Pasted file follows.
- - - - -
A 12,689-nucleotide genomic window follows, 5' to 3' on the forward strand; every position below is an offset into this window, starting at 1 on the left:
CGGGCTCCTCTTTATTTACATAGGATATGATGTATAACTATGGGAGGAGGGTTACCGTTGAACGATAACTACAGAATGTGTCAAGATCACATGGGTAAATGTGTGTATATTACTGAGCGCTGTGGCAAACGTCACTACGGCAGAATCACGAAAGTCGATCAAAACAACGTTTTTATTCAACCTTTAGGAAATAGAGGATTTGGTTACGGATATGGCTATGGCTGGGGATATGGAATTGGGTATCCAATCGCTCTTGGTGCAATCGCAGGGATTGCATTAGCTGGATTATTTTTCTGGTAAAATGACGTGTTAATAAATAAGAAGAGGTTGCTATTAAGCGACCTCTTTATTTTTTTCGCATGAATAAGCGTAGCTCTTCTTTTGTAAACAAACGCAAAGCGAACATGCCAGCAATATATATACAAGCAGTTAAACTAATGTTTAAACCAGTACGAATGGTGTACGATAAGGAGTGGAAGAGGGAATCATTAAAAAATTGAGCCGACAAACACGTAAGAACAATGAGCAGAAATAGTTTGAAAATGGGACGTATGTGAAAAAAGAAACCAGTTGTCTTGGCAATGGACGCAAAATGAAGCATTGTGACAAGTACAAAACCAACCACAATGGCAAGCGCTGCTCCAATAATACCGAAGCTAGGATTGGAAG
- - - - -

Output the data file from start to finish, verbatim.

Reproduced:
A 12,689-nucleotide genomic window follows, 5' to 3' on the forward strand; every position below is an offset into this window, starting at 1 on the left:
CGGGCTCCTCTTTATTTACATAGGATATGATGTATAACTATGGGAGGAGGGTTACCGTTGAACGATAACTACAGAATGTGTCAAGATCACATGGGTAAATGTGTGTATATTACTGAGCGCTGTGGCAAACGTCACTACGGCAGAATCACGAAAGTCGATCAAAACAACGTTTTTATTCAACCTTTAGGAAATAGAGGATTTGGTTACGGATATGGCTATGGCTGGGGATATGGAATTGGGTATCCAATCGCTCTTGGTGCAATCGCAGGGATTGCATTAGCTGGATTATTTTTCTGGTAAAATGACGTGTTAATAAATAAGAAGAGGTTGCTATTAAGCGACCTCTTTATTTTTTTCGCATGAATAAGCGTAGCTCTTCTTTTGTAAACAAACGCAAAGCGAACATGCCAGCAATATATATACAAGCAGTTAAACTAATGTTTAAACCAGTACGAATGGTGTACGATAAGGAGTGGAAGAGGGAATCATTAAAAAATTGAGCCGACAAACACGTAAGAACAATGAGCAGAAATAGTTTGAAAATGGGACGTATGTGAAAAAAGAAACCAGTTGTCTTGGCAATGGACGCAAAATGAAGCATTGTGACAAGTACAAAACCAACCACAATGGCAAGCGCTGCTCCAATAATACCGAAGCTAGGATTGGAAG